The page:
She also channels the striking force of a pistol shrimp, which is also awesome. Again, just a nice, interesting touch in letting her use her powers in such a unique way.
Too bad her punches don’t cause enough heat to rival that of the surface of the sun, though. Shame, that.
This might sound like unintentional faint praise, which isn’t my intent: while this issue isn’t exactly the sum of its parts, there are a lot of great ideas in here. The Queen of Fables is still a bit of a cipher, though the unknown limits to her power are pretty interesting. While her motives initially paint her as another world-conquering despot, there’s an underlying pain to her actions that make her somewhat sympathetic. She lost her sister, so she’s trying to avenge her while also proving that mortals are the selfish, small-minded creatures she thinks we are.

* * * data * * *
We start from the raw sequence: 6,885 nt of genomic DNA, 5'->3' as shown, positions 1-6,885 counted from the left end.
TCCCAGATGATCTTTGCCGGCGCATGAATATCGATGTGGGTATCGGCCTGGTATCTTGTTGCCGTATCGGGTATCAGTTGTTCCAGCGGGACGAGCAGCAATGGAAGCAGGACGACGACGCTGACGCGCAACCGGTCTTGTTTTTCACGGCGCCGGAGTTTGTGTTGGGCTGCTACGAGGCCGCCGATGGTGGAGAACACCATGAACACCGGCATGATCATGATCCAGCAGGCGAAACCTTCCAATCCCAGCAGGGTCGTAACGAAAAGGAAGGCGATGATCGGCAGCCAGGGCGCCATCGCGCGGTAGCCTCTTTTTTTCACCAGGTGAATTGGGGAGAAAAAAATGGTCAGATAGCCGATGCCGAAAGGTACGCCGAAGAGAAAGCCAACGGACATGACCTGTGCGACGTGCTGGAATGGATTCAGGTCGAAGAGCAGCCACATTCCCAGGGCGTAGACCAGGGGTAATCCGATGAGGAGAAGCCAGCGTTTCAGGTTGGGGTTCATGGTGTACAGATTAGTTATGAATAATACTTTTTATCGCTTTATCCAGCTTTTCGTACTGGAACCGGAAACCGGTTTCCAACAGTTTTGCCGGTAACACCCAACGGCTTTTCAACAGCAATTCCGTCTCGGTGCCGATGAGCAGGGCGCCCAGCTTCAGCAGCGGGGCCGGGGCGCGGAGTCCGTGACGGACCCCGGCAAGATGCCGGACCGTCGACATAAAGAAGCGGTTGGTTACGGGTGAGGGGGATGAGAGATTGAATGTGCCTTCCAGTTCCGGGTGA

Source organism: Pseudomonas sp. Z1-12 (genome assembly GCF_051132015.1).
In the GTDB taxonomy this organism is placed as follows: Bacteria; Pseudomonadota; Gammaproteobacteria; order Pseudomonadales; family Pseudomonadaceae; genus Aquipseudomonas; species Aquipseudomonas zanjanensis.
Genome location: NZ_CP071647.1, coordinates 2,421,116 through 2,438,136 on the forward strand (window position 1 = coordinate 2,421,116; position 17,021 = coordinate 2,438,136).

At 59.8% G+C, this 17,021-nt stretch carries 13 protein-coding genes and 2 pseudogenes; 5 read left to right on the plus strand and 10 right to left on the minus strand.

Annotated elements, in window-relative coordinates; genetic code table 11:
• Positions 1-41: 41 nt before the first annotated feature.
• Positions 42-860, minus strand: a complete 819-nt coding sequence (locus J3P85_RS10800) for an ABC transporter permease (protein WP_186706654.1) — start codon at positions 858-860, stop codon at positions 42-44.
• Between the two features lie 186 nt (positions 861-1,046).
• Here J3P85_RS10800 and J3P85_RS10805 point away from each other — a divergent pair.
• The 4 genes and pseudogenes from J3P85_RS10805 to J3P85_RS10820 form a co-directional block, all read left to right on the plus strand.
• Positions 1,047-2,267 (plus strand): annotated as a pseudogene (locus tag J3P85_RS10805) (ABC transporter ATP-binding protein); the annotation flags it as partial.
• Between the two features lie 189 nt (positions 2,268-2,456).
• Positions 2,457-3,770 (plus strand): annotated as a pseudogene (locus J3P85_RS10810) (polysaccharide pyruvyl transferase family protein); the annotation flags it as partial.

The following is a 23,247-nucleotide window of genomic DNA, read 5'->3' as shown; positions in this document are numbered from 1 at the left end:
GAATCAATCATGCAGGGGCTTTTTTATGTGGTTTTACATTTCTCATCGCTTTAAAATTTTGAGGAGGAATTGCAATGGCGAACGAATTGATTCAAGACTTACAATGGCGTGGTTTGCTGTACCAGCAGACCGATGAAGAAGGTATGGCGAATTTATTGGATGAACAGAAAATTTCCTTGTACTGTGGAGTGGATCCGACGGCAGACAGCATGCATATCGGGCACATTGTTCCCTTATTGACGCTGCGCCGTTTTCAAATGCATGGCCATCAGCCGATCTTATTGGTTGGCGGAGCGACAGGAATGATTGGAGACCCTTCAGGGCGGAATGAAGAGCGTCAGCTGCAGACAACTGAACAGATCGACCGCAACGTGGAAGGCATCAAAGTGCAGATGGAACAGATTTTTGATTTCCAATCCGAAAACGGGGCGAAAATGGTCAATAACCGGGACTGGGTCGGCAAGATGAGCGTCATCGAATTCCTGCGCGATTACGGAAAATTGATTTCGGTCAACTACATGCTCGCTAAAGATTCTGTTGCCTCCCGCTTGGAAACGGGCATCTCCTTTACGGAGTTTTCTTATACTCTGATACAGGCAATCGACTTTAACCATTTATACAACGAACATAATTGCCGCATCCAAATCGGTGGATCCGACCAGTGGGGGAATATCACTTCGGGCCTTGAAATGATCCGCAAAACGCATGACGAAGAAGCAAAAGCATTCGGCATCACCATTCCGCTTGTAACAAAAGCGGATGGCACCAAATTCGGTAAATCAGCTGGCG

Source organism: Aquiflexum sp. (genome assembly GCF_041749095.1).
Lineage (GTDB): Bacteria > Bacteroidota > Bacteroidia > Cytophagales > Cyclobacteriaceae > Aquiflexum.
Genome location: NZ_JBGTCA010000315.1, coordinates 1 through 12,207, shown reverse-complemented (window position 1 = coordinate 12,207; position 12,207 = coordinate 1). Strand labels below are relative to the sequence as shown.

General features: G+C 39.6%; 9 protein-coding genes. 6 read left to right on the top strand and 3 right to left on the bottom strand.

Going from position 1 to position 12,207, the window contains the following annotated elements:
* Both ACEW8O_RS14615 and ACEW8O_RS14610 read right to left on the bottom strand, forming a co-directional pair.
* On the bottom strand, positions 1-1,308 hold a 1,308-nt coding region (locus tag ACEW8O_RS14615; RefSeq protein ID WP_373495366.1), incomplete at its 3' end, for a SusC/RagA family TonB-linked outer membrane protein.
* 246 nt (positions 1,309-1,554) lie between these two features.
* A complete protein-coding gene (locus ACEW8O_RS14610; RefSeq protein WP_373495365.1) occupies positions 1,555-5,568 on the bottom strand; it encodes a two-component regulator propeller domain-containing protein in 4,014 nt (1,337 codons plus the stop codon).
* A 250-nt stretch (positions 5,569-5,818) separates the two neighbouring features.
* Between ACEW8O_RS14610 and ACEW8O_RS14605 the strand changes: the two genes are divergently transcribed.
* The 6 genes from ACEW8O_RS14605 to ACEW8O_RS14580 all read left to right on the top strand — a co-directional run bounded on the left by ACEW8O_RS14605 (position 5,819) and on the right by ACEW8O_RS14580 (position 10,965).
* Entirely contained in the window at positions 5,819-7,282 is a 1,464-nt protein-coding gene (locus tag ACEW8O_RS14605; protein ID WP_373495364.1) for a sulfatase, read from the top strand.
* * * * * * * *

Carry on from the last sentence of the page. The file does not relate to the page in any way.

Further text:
Through her manipulation, Caitlin is playing into her hands, yet even still she allies herself because she thinks it’s the right thing to do. Rather than being a simple puppet in the Queen’s hands, Caitlin aligns herself with Tsaritsa because she thinks it’s the only way to keep people from getting hurt. She’s so driven by her own guilt that she’s almost self-destructive, which is incredibly tragic and in many ways relatable. Not to say I’d ally myself with a wish-granting queen from another dimension, but I’ve certainly felt that some of my own foolhardy decisions were made for the greater good. Add that extra layer of Ryan feeling betrayed and it’s very affecting.